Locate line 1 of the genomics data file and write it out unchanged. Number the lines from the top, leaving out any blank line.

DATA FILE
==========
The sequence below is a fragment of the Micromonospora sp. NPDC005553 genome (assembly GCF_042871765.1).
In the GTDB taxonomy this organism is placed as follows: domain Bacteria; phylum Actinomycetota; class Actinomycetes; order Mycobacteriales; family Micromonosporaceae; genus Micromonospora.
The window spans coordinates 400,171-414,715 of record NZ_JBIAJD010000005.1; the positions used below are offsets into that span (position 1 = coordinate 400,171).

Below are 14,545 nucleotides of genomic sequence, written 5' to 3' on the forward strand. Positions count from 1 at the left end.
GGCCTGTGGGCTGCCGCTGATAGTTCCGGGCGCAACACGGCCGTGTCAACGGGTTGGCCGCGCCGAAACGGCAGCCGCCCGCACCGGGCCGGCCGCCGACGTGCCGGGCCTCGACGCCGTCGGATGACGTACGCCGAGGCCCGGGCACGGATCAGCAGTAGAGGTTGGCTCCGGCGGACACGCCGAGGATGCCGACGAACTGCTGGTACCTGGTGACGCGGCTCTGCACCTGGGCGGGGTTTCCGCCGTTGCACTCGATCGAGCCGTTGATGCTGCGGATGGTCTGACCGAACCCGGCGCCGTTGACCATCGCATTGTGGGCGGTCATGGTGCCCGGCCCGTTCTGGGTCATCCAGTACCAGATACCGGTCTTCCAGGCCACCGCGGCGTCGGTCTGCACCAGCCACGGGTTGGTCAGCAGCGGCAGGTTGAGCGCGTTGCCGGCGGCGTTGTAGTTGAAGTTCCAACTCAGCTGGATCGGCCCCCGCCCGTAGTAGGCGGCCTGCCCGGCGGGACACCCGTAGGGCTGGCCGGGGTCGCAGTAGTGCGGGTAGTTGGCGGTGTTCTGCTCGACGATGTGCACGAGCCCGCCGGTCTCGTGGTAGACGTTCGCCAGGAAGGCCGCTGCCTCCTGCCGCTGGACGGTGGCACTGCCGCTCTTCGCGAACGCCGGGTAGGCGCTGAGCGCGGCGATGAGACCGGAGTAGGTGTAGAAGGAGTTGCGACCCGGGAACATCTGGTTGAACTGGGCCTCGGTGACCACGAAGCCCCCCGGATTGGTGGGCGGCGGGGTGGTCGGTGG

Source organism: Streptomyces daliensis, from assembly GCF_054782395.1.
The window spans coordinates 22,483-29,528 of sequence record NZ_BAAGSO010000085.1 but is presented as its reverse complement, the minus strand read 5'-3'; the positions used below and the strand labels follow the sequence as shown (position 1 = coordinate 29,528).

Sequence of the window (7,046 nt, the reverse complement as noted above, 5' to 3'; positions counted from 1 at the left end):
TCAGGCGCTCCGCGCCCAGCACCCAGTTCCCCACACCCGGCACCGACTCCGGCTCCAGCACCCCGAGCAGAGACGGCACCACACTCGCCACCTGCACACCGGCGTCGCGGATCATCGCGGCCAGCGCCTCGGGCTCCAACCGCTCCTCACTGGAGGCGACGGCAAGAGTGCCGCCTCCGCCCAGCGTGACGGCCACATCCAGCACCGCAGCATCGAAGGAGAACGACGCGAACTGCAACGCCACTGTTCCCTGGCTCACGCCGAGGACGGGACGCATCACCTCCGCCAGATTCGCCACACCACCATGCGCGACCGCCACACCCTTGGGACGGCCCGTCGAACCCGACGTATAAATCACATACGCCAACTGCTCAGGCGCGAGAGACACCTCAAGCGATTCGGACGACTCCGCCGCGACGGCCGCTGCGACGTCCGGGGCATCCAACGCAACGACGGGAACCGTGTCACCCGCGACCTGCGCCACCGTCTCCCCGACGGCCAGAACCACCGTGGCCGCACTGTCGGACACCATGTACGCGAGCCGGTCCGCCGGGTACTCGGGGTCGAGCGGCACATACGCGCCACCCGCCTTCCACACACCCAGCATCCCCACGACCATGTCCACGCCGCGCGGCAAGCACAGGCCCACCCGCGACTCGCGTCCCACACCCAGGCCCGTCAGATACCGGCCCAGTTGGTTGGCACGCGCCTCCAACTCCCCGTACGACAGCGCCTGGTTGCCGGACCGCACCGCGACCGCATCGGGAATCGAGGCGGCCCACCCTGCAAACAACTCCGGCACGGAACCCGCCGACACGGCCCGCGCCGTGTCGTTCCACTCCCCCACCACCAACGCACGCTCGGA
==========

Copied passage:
The sequence below is a fragment of the Micromonospora sp. NPDC005553 genome (assembly GCF_042871765.1).